I did it because I like all of the “lamb” imagery in the scriptures and in Church tradition. It is a strong image that affects our eschatological views regarding the atonement. In first century thought, especially in the minds of the disciples, the “lamb of God” shows a paradox. Whereas the horror of the cross would mean the defeat of a messianic movement instead death is now defeated and turned on it’s head.
It speaks of the character of Christ after the cross. The “slain lamb” is a symbol of the defeat while still bearing the mark of the sacrifice. The syllogism of mystical 1st century Christianity shows the radical Christology that was developing in within the first generation of the church.
Jesus is the Lamb.
Jesus is God.
Therefore, the Lamb is God.
The image of the lamb is built in mission. When the Father places the trust of the scroll to the lamb in Revelation 5 He is placing all of history and the power that entails within the hands of Christ. Christ is worshipped as God. The power of future history is placed within the redemptive hope of a promised eternal fulfillment, draped in the grace of the death conqueror. Christ appears as involved in history and not simply watching over it.
The atonement is placed in this future hope. The death and rise of Christ was accomplished not because of legal satisfaction-but because of the gracious "fittingness" of the incarnation. Because of who the Triune God is, incarnation would happen in order to fully express gracious love to humanity. The image of the Lamb resounds with multiple images found throughout the sacrificial system of the Old Testament, as well as parallels between Christ’s death on the cross and the instruction of preparing the Paschal lamb during the passover.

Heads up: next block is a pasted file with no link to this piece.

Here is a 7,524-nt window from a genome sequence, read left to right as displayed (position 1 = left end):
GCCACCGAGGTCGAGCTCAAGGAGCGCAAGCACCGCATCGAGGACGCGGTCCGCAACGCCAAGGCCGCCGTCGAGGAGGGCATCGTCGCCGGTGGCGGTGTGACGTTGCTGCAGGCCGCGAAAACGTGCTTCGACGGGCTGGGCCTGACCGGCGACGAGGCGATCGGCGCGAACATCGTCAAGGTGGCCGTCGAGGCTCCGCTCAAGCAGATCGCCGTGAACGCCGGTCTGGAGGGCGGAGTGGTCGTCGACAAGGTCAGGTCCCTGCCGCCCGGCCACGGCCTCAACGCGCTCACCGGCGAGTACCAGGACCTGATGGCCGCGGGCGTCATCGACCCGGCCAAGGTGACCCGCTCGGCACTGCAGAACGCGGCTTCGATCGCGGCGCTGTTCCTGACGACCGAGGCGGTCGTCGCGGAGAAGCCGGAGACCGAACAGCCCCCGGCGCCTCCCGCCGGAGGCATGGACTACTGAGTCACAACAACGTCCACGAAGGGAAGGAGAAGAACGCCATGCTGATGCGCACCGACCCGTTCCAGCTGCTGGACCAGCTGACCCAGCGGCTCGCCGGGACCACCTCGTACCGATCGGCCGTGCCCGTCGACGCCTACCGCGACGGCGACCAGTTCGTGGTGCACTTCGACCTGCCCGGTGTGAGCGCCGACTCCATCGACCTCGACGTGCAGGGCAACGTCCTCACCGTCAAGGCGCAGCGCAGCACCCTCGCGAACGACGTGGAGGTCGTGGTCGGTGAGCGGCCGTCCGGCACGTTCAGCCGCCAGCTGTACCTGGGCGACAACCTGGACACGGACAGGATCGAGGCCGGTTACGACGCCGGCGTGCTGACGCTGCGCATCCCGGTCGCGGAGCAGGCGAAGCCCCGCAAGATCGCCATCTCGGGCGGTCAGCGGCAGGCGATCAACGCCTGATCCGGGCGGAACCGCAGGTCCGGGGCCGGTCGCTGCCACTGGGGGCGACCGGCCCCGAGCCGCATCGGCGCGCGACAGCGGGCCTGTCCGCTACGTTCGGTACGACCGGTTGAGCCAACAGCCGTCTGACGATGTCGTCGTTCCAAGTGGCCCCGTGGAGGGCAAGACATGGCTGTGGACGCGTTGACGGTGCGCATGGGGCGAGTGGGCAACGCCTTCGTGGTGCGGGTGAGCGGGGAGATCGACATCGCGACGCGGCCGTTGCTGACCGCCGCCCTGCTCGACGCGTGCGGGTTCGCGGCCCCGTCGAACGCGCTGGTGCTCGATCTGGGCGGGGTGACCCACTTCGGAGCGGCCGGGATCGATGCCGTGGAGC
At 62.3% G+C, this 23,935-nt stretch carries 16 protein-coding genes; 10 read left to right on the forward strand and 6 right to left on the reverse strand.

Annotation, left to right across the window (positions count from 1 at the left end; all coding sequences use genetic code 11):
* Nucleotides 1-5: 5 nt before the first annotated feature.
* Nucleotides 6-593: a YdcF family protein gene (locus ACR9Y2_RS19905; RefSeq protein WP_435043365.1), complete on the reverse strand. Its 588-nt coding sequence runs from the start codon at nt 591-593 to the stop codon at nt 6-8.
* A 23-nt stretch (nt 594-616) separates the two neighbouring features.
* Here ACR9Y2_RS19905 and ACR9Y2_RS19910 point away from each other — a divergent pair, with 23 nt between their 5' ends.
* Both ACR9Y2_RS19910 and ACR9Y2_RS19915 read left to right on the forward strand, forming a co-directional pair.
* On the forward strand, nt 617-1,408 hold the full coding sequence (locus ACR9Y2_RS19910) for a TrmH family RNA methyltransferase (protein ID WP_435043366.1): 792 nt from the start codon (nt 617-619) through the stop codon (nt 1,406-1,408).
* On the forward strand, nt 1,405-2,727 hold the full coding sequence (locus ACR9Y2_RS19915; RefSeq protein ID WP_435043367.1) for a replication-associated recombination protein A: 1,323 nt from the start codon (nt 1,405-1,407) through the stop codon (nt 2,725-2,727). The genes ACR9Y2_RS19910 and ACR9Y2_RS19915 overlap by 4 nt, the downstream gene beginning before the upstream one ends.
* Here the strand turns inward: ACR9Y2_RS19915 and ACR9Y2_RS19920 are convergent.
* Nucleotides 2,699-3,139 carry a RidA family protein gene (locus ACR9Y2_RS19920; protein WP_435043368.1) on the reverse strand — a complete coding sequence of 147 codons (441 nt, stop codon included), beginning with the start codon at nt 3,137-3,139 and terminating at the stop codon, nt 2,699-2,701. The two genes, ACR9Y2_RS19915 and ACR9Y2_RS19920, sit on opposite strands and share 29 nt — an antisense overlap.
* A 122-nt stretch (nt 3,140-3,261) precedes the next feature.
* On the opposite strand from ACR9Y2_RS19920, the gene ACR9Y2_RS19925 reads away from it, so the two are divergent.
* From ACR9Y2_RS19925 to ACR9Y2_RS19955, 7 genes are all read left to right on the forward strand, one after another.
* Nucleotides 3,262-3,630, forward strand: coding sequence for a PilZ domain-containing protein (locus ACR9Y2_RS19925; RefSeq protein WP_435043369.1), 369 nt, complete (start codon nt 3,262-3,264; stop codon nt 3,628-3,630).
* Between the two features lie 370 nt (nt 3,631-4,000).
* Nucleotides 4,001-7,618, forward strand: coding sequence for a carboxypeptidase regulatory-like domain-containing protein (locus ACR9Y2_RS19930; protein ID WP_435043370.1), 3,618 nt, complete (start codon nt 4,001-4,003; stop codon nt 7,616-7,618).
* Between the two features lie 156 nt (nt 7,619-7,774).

Some would prefer to imagine a literal idea of Christ with a sword in his mouth (ch 19), and this is an image shared with chapters 1 and 2, but the greater theological significance and linking across the larger story of salvation of lamb imagery teaches us about a deeper characteristic of Christ as a humble and willing sacrifice.
How do we talk about the death of Christ in places that are most lacking in hope and feel as though they are removed from the scope of God's actions? We talk how seeing Jesus as a loving sacrifice that changed everything. The aging primary model of penal substitution just doesn't work (and it is a dated, culture specific idea), and the idea simply doesn't function well in a world where the individual is a supreme definer of goodness. History is held in the hands of our Lord, and he is the only appropriate one to rule over it. This rule isn't marked by anger, rage and violence but by the exact opposite.